In that situation for the Caw-Blade player the game is going to the bears! Five turns from now you're almost guaranteed to be in a worse position than you are now. You have to take your chances now while you still can and tap out to cast that Hero of Bladehold. Granted that means wading right into the hippo watering hole. But there's a chance you'll get to untap with Hero in play and that puts you in the driver's seat with an excellent shot at putting the game away.
Not Losing is Like Winning Right?
The final anecdote about risk I want to leave you with is a very recent story from personal experience about dodging the hippo's tusk only to find myself in a bear hug. It was triple Innistrad draft; I'd ended up with a very solid aggressive G/W deck and found myself in the final facing a U/R opponent. Despite missing a few land drops he'd started off strong with a Delver of Secrets that flipped and picked up a Spectral Flight. I'd found myself at two before I rallied to get back in the game with a couple two-power fliers that could double block and trade for his 5/4.
Eventually we got to the point where all he had was three Islands in play along with his Insectile beatstick. I had Villagers of Estwald Silverchase Fox Voiceless Spirit and Chapel Geist. He was on ten to my two but I had quite a bit of gas in hand—Festerhide Boar Avacynian Priest a second Chapel Geist and a Mausoleum Guard although with only four lands in play.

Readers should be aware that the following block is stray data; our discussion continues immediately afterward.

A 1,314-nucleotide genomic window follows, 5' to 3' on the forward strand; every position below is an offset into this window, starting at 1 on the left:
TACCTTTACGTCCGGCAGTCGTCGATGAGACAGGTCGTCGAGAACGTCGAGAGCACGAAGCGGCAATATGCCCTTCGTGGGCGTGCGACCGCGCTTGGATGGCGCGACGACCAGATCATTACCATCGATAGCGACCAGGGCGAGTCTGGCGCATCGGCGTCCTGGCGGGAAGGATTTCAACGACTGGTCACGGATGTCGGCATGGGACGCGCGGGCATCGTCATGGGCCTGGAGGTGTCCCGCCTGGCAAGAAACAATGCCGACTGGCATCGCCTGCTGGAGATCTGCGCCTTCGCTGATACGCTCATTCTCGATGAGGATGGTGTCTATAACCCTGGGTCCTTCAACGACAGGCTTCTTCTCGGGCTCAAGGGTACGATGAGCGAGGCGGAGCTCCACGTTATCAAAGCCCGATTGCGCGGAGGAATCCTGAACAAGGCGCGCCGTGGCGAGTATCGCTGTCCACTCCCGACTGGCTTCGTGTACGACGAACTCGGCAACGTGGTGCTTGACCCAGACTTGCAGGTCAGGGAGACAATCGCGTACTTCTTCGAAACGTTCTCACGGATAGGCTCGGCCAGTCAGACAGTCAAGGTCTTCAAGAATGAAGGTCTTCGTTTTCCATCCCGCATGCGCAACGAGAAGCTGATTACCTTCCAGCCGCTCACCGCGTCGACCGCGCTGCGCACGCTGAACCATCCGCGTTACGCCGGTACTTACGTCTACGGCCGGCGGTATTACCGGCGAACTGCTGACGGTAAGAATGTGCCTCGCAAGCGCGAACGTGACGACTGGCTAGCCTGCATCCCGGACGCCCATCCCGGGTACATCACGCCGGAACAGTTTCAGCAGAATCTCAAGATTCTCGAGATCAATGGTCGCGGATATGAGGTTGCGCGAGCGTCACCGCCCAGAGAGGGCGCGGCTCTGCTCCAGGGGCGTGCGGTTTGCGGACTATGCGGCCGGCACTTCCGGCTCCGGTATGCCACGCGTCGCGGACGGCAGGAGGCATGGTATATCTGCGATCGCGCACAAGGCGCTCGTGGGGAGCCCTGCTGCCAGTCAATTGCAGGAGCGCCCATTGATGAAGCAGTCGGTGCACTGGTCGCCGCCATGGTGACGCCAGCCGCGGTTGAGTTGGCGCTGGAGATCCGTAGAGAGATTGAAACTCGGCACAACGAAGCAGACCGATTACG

At this point I was pretty confident that the outcome of the game would be in my favor and all I had to do was not lose. (If you've noticed a theme running through this article it's that avoiding risks is too often the play that “doesn't lose” which makes taking risks the play that “wins.”) One play I conceived of that could kill me was Mountain off the top into Nightbird's Clutches preventing my two fliers from blocking and coming over for the final damage. Certainly a sound hippo-ing. So I chose to only attack with my Villagers of Estwald and add a third Chapel Geist to the board. “Now I can only lose to Mountain + Brimstone Volley!” I thought. “I've halved his possible outs. Aren't I great.”
My opponent did rip Mountain then he added a bear I'd never considered—Mindshrieker. Suddenly my attacks were shut down. I couldn't risk him milling a spell and eating one of my creatures for free and now I had to leave back even more guys to play around the possibility of an inconvenient removal spell. Avacynian Priest kept the pressure on but now he was drawing into land and playing more fliers and my board advantage was eroding by the second. I did eventually win the game but not before he nearly blew me out with Lost in the Mist. Did I think I could lose to Lost in the Mist when he was stuck on three lands and had one creature to my five? Not a chance. Also despite my playing around it I would've lost to Nightbird's Clutches plenty of times anyway. In fact more so because I gave him many more turns to find it.
If I could sum up this article in one sentence I would say this:
Worry about what's most likely—not what's most scary!
(And don't let those bears get your honey.)
Until next time